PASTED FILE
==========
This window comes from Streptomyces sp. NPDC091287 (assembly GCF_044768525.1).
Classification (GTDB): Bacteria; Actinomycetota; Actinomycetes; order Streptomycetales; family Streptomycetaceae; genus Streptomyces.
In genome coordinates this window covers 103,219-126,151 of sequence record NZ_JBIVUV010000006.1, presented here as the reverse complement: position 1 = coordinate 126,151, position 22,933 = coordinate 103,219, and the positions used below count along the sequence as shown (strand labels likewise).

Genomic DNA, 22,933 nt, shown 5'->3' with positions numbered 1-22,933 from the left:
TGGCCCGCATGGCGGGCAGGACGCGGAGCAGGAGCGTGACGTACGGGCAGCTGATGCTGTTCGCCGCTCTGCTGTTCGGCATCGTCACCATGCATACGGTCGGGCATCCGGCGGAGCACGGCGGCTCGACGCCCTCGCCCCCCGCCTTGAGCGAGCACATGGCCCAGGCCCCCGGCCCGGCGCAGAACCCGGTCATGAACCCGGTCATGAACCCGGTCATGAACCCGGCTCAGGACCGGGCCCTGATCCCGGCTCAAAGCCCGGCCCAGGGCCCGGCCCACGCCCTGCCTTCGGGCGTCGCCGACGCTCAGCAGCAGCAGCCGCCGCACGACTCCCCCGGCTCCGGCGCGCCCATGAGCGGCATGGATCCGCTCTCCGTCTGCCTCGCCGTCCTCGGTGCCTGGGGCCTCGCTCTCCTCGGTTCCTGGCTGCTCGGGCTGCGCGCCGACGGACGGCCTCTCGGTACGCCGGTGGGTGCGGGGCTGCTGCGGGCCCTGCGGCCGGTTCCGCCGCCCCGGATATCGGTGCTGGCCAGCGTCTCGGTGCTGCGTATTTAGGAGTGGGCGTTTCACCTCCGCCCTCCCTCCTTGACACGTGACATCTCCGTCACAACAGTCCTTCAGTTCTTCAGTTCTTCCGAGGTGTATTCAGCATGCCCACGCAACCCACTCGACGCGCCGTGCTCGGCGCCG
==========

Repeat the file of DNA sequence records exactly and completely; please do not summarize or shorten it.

This window comes from Streptomyces sp. NPDC091287 (assembly GCF_044768525.1).
Classification (GTDB): Bacteria; Actinomycetota; Actinomycetes; order Streptomycetales; family Streptomycetaceae; genus Streptomyces.
In genome coordinates this window covers 103,219-126,151 of sequence record NZ_JBIVUV010000006.1, presented here as the reverse complement: position 1 = coordinate 126,151, position 22,933 = coordinate 103,219, and the positions used below count along the sequence as shown (strand labels likewise).

Genomic DNA, 22,933 nt, shown 5'->3' with positions numbered 1-22,933 from the left:
TGGCCCGCATGGCGGGCAGGACGCGGAGCAGGAGCGTGACGTACGGGCAGCTGATGCTGTTCGCCGCTCTGCTGTTCGGCATCGTCACCATGCATACGGTCGGGCATCCGGCGGAGCACGGCGGCTCGACGCCCTCGCCCCCCGCCTTGAGCGAGCACATGGCCCAGGCCCCCGGCCCGGCGCAGAACCCGGTCATGAACCCGGTCATGAACCCGGTCATGAACCCGGCTCAGGACCGGGCCCTGATCCCGGCTCAAAGCCCGGCCCAGGGCCCGGCCCACGCCCTGCCTTCGGGCGTCGCCGACGCTCAGCAGCAGCAGCCGCCGCACGACTCCCCCGGCTCCGGCGCGCCCATGAGCGGCATGGATCCGCTCTCCGTCTGCCTCGCCGTCCTCGGTGCCTGGGGCCTCGCTCTCCTCGGTTCCTGGCTGCTCGGGCTGCGCGCCGACGGACGGCCTCTCGGTACGCCGGTGGGTGCGGGGCTGCTGCGGGCCCTGCGGCCGGTTCCGCCGCCCCGGATATCGGTGCTGGCCAGCGTCTCGGTGCTGCGTATTTAGGAGTGGGCGTTTCACCTCCGCCCTCCCTCCTTGACACGTGACATCTCCGTCACAACAGTCCTTCAGTTCTTCAGTTCTTCCGAGGTGTATTCAGCATGCCCACGCAACCCACTCGACGCGCCGTGCTCGGCGCCG